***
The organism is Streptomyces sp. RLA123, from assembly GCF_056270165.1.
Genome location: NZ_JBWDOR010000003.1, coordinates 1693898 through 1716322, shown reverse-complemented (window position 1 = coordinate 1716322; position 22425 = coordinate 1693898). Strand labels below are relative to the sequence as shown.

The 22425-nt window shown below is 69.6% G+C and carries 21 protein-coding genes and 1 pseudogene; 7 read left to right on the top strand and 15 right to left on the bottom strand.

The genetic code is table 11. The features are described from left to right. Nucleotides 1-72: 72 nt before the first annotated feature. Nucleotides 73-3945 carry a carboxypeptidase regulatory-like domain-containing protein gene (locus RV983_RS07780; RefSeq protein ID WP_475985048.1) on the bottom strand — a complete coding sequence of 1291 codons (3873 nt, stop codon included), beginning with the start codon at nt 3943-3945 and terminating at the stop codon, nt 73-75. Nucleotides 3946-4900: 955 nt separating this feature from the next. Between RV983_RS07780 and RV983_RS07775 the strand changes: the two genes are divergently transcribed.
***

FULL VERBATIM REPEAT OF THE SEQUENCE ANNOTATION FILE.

The organism is Streptomyces sp. RLA123, from assembly GCF_056270165.1.
Genome location: NZ_JBWDOR010000003.1, coordinates 1693898 through 1716322, shown reverse-complemented (window position 1 = coordinate 1716322; position 22425 = coordinate 1693898). Strand labels below are relative to the sequence as shown.

The 22425-nt window shown below is 69.6% G+C and carries 21 protein-coding genes and 1 pseudogene; 7 read left to right on the top strand and 15 right to left on the bottom strand.

The genetic code is table 11. The features are described from left to right. Nucleotides 1-72: 72 nt before the first annotated feature. Nucleotides 73-3945 carry a carboxypeptidase regulatory-like domain-containing protein gene (locus RV983_RS07780; RefSeq protein ID WP_475985048.1) on the bottom strand — a complete coding sequence of 1291 codons (3873 nt, stop codon included), beginning with the start codon at nt 3943-3945 and terminating at the stop codon, nt 73-75. Nucleotides 3946-4900: 955 nt separating this feature from the next. Between RV983_RS07780 and RV983_RS07775 the strand changes: the two genes are divergently transcribed.